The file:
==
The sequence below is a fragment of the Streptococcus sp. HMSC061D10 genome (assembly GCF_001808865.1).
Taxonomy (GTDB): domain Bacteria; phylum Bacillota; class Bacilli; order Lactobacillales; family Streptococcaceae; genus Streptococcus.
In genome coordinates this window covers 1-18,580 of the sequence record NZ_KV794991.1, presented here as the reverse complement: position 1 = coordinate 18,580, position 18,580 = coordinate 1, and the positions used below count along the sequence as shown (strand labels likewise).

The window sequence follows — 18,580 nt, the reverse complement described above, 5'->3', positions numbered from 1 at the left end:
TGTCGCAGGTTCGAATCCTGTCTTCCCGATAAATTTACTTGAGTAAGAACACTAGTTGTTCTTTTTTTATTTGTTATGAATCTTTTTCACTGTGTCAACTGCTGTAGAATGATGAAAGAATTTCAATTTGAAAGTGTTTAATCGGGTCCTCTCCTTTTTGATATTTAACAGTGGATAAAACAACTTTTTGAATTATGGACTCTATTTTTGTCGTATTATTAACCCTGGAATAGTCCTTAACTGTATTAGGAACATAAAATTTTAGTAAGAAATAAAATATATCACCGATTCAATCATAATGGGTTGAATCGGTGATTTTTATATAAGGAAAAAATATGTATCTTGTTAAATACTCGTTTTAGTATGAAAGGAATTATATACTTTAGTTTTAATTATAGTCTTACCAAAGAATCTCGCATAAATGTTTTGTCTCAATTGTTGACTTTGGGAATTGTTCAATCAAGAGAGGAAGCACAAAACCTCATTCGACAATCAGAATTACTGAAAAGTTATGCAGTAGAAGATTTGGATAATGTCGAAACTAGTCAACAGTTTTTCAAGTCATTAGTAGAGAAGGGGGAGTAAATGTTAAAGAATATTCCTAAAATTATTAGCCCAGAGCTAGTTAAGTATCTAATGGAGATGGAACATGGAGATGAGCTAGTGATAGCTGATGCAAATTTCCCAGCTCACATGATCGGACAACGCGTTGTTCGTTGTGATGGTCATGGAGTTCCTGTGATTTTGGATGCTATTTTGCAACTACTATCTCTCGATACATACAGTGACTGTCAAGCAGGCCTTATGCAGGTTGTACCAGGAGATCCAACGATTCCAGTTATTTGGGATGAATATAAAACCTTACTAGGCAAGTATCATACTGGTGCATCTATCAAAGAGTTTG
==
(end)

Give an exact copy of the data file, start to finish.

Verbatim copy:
The sequence below is a fragment of the Streptococcus sp. HMSC061D10 genome (assembly GCF_001808865.1).
Taxonomy (GTDB): domain Bacteria; phylum Bacillota; class Bacilli; order Lactobacillales; family Streptococcaceae; genus Streptococcus.
In genome coordinates this window covers 1-18,580 of the sequence record NZ_KV794991.1, presented here as the reverse complement: position 1 = coordinate 18,580, position 18,580 = coordinate 1, and the positions used below count along the sequence as shown (strand labels likewise).

The window sequence follows — 18,580 nt, the reverse complement described above, 5'->3', positions numbered from 1 at the left end:
TGTCGCAGGTTCGAATCCTGTCTTCCCGATAAATTTACTTGAGTAAGAACACTAGTTGTTCTTTTTTTATTTGTTATGAATCTTTTTCACTGTGTCAACTGCTGTAGAATGATGAAAGAATTTCAATTTGAAAGTGTTTAATCGGGTCCTCTCCTTTTTGATATTTAACAGTGGATAAAACAACTTTTTGAATTATGGACTCTATTTTTGTCGTATTATTAACCCTGGAATAGTCCTTAACTGTATTAGGAACATAAAATTTTAGTAAGAAATAAAATATATCACCGATTCAATCATAATGGGTTGAATCGGTGATTTTTATATAAGGAAAAAATATGTATCTTGTTAAATACTCGTTTTAGTATGAAAGGAATTATATACTTTAGTTTTAATTATAGTCTTACCAAAGAATCTCGCATAAATGTTTTGTCTCAATTGTTGACTTTGGGAATTGTTCAATCAAGAGAGGAAGCACAAAACCTCATTCGACAATCAGAATTACTGAAAAGTTATGCAGTAGAAGATTTGGATAATGTCGAAACTAGTCAACAGTTTTTCAAGTCATTAGTAGAGAAGGGGGAGTAAATGTTAAAGAATATTCCTAAAATTATTAGCCCAGAGCTAGTTAAGTATCTAATGGAGATGGAACATGGAGATGAGCTAGTGATAGCTGATGCAAATTTCCCAGCTCACATGATCGGACAACGCGTTGTTCGTTGTGATGGTCATGGAGTTCCTGTGATTTTGGATGCTATTTTGCAACTACTATCTCTCGATACATACAGTGACTGTCAAGCAGGCCTTATGCAGGTTGTACCAGGAGATCCAACGATTCCAGTTATTTGGGATGAATATAAAACCTTACTAGGCAAGTATCATACTGGTGCATCTATCAAAGAGTTTG